Memphis Zoo livestreaming births of rarest snake in North America

Memphis Zoo livestreaming births of rarest snake in North America
The Louisiana Pine Snake eggs will hatch over the next two weeks
An adult Louisiana Pine Snake (Source: Wikimedia)
An adult Louisiana Pine Snake (Source: Wikimedia)

MEMPHIS, TN (WMC) - Memphis Zoo is showcasing a continuous live feed of the births of its rare Louisiana pine snakes, which will hatch intermittently over the next two weeks.

The eggs were laid in May by five females, and have a 60-day incubation period on average. The 28 eggs are housed in tubs filled with vermiculite, a heat-treated mica mineral, which is commonly used in gardening.

To tune in to watch the eggs hatch live by clicking here, or watch below:

"Incubators" are kept at approximately 82 degrees with 70-80 percent humidity to ensure the eggs stay hydrated.

"Hatching in snakes is a protracted event," said Dr. Steve Reichling, Central Zone curator at the Memphis Zoo. "First they slit the leathery eggshell with a sharp tooth that grows on the tip of their snout. Then, they rest for up to a day while they absorb any remaining yolk into their body. Their egg tooth falls off, before finally slipping out of the egg."

Known for its large eggs and small clutch sizes of three to five, the Louisiana pine snake is a species of nonvenomous constrictors.

It is the rarest snake in North America, and fewer than 250 specimens have been found in the wild. The species once existed in nine parishes in Louisiana and 14 counties in Texas.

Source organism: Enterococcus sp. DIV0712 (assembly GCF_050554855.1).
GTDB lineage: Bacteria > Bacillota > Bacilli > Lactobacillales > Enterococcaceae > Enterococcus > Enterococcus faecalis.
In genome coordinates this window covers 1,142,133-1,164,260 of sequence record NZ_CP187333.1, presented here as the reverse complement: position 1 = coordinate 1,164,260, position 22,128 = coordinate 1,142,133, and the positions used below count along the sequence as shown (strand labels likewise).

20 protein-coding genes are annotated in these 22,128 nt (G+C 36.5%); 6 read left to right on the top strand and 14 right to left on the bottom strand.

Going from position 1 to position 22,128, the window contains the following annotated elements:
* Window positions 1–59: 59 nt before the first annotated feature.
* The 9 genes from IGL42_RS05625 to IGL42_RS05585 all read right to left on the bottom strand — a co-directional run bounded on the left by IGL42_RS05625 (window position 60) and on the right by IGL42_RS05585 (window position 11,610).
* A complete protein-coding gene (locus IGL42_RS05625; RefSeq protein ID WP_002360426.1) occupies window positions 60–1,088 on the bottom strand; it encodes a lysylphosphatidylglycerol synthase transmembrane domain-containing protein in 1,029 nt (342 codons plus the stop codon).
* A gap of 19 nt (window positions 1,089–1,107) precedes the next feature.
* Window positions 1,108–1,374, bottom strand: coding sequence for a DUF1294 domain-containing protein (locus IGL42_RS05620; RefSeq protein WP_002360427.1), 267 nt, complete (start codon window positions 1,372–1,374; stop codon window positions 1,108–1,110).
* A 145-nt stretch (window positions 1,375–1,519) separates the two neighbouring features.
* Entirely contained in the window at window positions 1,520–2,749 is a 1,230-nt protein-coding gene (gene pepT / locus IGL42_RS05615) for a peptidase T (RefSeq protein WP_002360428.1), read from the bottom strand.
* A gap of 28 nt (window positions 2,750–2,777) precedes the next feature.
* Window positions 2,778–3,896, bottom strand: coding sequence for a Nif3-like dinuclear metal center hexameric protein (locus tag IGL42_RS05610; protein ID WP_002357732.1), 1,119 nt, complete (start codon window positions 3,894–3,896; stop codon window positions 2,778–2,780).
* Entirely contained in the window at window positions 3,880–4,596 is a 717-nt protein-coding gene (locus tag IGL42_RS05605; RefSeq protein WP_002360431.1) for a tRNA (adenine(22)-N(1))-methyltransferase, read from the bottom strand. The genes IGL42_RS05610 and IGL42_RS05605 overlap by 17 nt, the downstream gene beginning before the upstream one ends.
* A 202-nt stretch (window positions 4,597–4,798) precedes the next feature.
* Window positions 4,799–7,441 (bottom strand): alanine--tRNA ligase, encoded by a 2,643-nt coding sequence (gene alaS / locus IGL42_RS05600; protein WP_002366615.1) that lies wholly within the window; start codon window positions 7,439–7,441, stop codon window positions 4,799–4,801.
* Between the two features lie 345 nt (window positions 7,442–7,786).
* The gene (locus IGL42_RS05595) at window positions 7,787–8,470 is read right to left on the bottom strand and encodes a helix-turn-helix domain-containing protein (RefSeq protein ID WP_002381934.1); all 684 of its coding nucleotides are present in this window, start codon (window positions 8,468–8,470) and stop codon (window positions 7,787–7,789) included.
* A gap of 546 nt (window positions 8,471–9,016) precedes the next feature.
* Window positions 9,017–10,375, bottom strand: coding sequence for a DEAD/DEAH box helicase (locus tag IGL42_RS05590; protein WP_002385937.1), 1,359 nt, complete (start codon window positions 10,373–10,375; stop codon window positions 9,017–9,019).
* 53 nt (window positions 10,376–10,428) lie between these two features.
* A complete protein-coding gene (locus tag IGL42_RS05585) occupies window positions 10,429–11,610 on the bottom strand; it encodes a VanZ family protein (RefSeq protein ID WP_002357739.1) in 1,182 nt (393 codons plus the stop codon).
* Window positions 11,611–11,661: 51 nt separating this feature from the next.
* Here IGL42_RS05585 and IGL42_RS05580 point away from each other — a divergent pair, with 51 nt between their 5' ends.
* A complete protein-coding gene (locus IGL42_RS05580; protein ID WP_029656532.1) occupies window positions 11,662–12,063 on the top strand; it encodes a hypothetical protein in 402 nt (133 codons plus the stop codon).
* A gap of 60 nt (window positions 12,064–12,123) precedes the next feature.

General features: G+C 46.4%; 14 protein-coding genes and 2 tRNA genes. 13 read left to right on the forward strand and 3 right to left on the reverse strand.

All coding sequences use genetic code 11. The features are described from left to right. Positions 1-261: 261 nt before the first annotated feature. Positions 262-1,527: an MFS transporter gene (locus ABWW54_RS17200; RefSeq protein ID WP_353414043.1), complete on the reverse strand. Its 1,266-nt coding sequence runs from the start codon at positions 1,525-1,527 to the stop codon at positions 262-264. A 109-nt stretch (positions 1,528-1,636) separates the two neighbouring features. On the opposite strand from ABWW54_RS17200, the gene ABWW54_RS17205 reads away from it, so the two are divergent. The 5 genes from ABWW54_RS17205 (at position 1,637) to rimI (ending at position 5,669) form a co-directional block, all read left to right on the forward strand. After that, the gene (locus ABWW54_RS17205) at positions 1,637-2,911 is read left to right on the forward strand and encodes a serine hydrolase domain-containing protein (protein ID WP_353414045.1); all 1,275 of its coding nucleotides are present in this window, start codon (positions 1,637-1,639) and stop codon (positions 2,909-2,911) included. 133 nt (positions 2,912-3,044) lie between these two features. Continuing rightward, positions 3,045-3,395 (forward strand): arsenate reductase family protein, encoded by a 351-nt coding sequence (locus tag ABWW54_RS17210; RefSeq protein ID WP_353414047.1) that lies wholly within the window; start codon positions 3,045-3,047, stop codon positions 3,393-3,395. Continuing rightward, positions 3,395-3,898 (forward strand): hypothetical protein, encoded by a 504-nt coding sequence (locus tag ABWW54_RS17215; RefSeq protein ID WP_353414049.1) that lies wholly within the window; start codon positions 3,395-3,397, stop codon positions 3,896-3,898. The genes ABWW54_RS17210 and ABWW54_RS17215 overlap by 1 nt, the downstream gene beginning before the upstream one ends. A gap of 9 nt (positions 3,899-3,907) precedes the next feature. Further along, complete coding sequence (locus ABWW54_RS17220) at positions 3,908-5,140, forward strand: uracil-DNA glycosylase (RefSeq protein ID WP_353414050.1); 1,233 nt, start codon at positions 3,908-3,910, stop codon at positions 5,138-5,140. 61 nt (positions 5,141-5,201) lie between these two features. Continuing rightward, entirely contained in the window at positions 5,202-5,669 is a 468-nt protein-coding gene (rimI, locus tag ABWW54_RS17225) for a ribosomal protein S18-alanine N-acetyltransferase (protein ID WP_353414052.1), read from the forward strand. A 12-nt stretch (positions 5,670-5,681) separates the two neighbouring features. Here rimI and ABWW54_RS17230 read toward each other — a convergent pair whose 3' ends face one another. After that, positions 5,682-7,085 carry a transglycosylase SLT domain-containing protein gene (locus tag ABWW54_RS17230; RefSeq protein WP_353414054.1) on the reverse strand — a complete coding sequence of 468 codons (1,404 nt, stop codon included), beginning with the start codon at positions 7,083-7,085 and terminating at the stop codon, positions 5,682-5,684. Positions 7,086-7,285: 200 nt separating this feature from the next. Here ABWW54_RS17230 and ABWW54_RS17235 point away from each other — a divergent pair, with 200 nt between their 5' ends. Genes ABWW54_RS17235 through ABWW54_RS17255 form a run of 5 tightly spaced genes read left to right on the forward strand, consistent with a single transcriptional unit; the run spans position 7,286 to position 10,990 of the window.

However, as a result of habitat loss, they currently exist in only a few Louisiana parishes and have been eliminated from Texas entirely.

"We are thrilled to welcome these rare snakes here at the Memphis Zoo," said Matt Thompson, director of Animal Programs at Memphis Zoo. "Considering only one-in-three reproductive male Louisiana pine snakes produce hatchlings each year, having 28 eggs is astonishing. It's so exciting to see our conservation efforts come to fruition."

Louisiana pine snake conservation is part of a joint effort by several AZA-accredited zoological institutions, the U.S. Fish and Wildlife Service, and the U.S. Forest Service Catahoula District, which is funding the sites at all four zoos as part of its localized conservation efforts. Texas A&M University in College Station, Texas, has also contributed to the project.

The hatchings come as a result of the Zoo being selected as one of four conservation centers in the country to increase the Louisiana pine snake breeding population in captivity.

Since 2010, the Memphis Zoo has produced 10 to 20 snakes per year that have then been released in restored habitat in the Catahoula District of Kisatchie National Forest in Grant Parish, Louisiana.

The Memphis Zoo partners with seven other zoos to produce snakes for release, including the Audubon Zoo in New Orleans; Fort Worth Zoo in Fort Worth, Texas; Jacksonville Zoo in Jacksonville, Florida; Zoo Atlanta in Atlanta; Zoo Knoxville in Knoxville, Tennessee; Phoenix Zoo in Phoenix, Arizona; and Ellen Trout Zoo in Lufkin, Texas.

Six of the snakes hatched at the Memphis Zoo will be released this fall and next spring, while the rest will be raised in captivity to increase the size of the breeding population. To properly breed the snakes, a research facility funded by the U.S. Forest Service Catahoula District and Texas A&M University was built on Zoo property near the giraffe barn and opened in September 2016.

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